Pure SVG social icons
Setting up your site you’ll come to the point you need them: Social sharing buttons. Love them or hate them; You most likely can’t do without them. Below is a small trip I took to making them as easy to implement as possible. Furthermore these buttons will be pure html/svg and will therefore work even with something like NoScript running on the client-side.
Below is a set of icons taken from social icons that can be downloaded as standalone SVG icons. Embedded in an
<img> tag the inline animations won’t work but we’ll get to that later.
Instead of the usual snippets various sites will want you to embed, you can also make a properly crafted GET request. Below are some examples that match the icons above (of course you should replace everything, including the square brackets, with your own content):
Of course now the only thing left is to wrap the icon in these
Animate the buttons
It turned out animating the icons even for the paranoid needs some thorough testing. Where my initial icons by Font Awesome were blocked due to the necessity to load external script, the new SVG icons too were blocked by the NoScript plugin. It turns out there is a choice to be made as to how the icons are to be included:
- Included using as an
- Included as an
- Included inline as an SVG image
All three options have their advantages. Although not as elegant, the including the SVG icons as an inline image allows for both SVG animations using the
<animate> tag and will not be blocked by any script blocking plugins. Using the image tag will not allow the use of any SVG animations something that could be added making use of CSS animations instead. Using the
<object> tag is something that should be done with great care. As the object tag allows the use of pure SVG animations one will now find them blocked by the mentioned plugins. Causing not only the animation to fail but also the underlying hyperlink to become unclickable.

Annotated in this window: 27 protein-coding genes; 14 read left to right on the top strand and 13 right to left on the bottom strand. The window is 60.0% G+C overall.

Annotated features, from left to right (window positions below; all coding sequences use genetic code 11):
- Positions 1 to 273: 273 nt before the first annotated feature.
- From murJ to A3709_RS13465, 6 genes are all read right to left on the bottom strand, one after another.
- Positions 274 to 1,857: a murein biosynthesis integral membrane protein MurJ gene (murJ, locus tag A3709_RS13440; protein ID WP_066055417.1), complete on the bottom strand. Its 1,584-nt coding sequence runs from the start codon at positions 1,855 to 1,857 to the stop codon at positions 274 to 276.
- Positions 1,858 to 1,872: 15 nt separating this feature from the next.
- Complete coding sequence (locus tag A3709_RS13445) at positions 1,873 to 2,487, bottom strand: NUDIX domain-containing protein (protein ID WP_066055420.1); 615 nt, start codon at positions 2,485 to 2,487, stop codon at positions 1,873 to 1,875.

Wanting to try out the options of using pure SVG animations (over CSS), as well as keeping the site available to all, I opted to use inline SVG images. The example below shows the easiest way to add the animation tag to an SVG element. In this case, the second
<rect> will change its opacity as the mouse moves over the element.
<rect stroke="#5b5b5b" fill="none"> </rect> <rect fill="#5b5b5b" opacity="0" opacity="0"> <animate fill="freeze" dur="0.25s" attributeName="opacity" from="0" to="1" begin="mouseover"/> <animate fill="freeze" dur="0.25s" attributeName="opacity" from="1" to="0" begin="mouseout"/> </rect>
One can however also trigger an animation using another element. For this to work make sure to assign the triggering element a unique id attribute. The snippet below shows the syntax for referring to another elements’ event as a trigger.
<rect stroke="#5b5b5b" fill="none" opacity="0"> <animate fill="freeze" dur="0.25s" attributeName="opacity" from="0" to="1" begin="firstRect.mouseover"/> <animate fill="freeze" dur="0.25s" attributeName="opacity" from="1" to="0" begin="firstRect.mouseout"/> </rect> <rect id="firstRect" fill="#5b5b5b"> </rect>
This can be used on the icons to trigger’ the animation not on the icon path itself but on an underlying rectangle. This reduces some annoying flickers on icons with small lines etc.